Is Grinding Coffee Worth It? 

Don’t get us wrong, ground coffee is great, it’s easy to use and convenient to buy from your local shops and online stores. But it’s an unanimous answer from all of us here at Java Republic, grinding your coffee IS worth it! 

From a price perspective, there is little to no difference between buying beans or pre-ground coffee (bar your initial grinder investment). You will also end up getting the same amount of coffee whether it is ground or not. Sure, grinding your coffee adds a bit more time onto your coffee routine but a daily grind gives a much better coffee experience. Keep reading to discover why! 

Aroma and taste

When you grind your coffee beans, the result is far superior coffee that has a rich aroma and taste. The ritual of coffee grinding gives off the aroma of freshly ground coffee that will linger in the air long after your cup of coffee is finished. This aroma and sense of smell contributes to the sensory experience of your morning cup of coffee. Grinding beans also slows down the oxidation process which is when oxygen comes into contact with the coffee and breaks down the organic molecules, which weakens the aroma.  

Shelf life and storage 

You ideally should be storing your already ground coffee beans in an airtight container as once coffee is exposed to air, the oils that are responsible for the flavour of your coffee start to evaporate. So although ground coffee beans have a good shelf life, they lose most of their flavour approaching their best before date. 

Experts say that coffee can only be considered fresh in the thirty minutes after it goes through the grinding process. We recommend you should brew your coffee immediately after the grinding is done to get the most out of your flavour-full coffee. Therefore, with freshly ground coffee, you don’t have to worry about losing flavour as the shelf life is pretty much under your control. You can grind in small amounts every day before you start to brew your morning coffee.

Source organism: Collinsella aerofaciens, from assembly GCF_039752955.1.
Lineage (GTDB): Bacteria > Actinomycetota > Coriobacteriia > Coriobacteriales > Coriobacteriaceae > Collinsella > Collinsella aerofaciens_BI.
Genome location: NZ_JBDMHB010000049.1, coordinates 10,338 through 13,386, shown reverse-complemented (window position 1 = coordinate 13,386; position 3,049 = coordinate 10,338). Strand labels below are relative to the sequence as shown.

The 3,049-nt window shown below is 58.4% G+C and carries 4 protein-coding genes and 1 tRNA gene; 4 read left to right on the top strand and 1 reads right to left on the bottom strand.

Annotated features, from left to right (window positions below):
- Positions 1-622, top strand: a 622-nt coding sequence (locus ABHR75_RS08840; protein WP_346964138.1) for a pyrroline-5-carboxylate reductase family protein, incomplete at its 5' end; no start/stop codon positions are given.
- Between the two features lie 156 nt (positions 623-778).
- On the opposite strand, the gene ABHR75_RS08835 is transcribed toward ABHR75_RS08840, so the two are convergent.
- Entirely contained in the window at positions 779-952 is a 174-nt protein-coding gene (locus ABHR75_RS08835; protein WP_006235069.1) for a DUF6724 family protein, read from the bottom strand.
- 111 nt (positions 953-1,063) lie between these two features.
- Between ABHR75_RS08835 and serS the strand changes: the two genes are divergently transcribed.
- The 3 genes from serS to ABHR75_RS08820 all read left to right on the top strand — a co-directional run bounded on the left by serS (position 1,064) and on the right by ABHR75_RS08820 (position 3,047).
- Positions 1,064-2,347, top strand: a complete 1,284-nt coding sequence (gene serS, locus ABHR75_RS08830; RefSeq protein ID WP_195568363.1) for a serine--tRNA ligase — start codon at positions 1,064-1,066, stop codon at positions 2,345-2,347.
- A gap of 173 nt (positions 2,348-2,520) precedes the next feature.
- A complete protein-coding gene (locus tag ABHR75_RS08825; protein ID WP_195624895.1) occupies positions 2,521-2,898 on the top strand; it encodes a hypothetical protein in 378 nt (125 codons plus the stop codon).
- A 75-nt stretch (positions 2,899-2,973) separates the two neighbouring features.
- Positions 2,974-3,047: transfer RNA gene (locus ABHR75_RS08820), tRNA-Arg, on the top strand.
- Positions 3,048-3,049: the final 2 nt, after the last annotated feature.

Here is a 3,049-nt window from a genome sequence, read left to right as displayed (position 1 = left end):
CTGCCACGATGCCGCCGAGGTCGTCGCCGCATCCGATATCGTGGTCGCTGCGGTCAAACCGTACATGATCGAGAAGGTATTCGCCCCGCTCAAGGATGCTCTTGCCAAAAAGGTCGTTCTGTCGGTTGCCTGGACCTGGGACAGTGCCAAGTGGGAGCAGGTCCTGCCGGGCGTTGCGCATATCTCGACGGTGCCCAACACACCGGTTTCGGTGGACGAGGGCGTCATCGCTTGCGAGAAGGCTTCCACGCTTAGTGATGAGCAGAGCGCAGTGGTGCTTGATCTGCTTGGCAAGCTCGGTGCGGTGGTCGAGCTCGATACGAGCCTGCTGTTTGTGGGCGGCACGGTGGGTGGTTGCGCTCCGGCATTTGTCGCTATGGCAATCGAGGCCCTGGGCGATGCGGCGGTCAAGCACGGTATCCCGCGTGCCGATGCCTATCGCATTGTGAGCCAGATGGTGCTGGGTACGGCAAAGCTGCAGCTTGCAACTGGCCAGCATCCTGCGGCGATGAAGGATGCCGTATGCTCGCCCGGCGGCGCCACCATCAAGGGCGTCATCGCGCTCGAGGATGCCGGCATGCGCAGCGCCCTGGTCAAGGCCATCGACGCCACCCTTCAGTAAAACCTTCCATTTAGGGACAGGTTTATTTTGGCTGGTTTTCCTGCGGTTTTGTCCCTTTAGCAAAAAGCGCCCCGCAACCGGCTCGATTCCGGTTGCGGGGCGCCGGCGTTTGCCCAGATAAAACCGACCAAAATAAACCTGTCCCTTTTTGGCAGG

What grinder should I buy? 

The type of grinder you choose will depend on your budget and even maybe your kitchen space! Manual hand grinders are small and portable, great if you wanted to brew fresh coffee while on the move/on holidays. Plus, it won’t take up counter space in the kitchen either. If you’re looking for convenience, and price or kitchen space isn’t an issue, an electric grinder is the option for you!  

Here are some of the grinders we sell:  


We asked Coffee Quality Consultant Milena Bardyn which option she recommends… 

 “Grinding is an essential part of the coffee making process as it dictates the overall quality and flavour of your coffee. The Timemore is a manual burr grinder and is my preferred option. This manual grinder gives much better consistency and is great for anyone using a Chemex, V60, espresso machine or french press at home. A manual burr grinder allows you to choose your grind size and make consistent, uniform coffee grounds each time. The Hario Mini Grinder is also a great choice for newbies and an inexpensive grinding tool.” 

Controlling the grind

The more you begin to grind your coffee beans, you will learn the exact process that creates the best ground coffee for your brewing method. Here are the most common grind sizes:  

  • Fine – used for Aeropress coffee makers and espresso machines   
  • Medium – moka pot, Hario V60 and various types of drip coffee  
  • Coarse – french presses and percolators. 


If you are already buying our premium or speciality coffee, it may be worth the investment in a coffee grinder to truly taste the intricate flavours of your favourite coffee. Here are some of our top-selling coffees and their tasting notes:  

Munkey: Starts with creamy, chocolatey notes that give way to a sense of black cherries before finishing with a nutty aftertaste.  

Rwanda Ruhango: Specialty single-origin coffee that conveys hints of orange and lemon, with berry notes and lingering milk chocolate with a hazelnut finish.  

Costa Rica Dota Tarrazu AA: Includes hints of grapes, forest fruits and honey. The flavour gives way to gooseberry, red grapes, candied orange and white currant.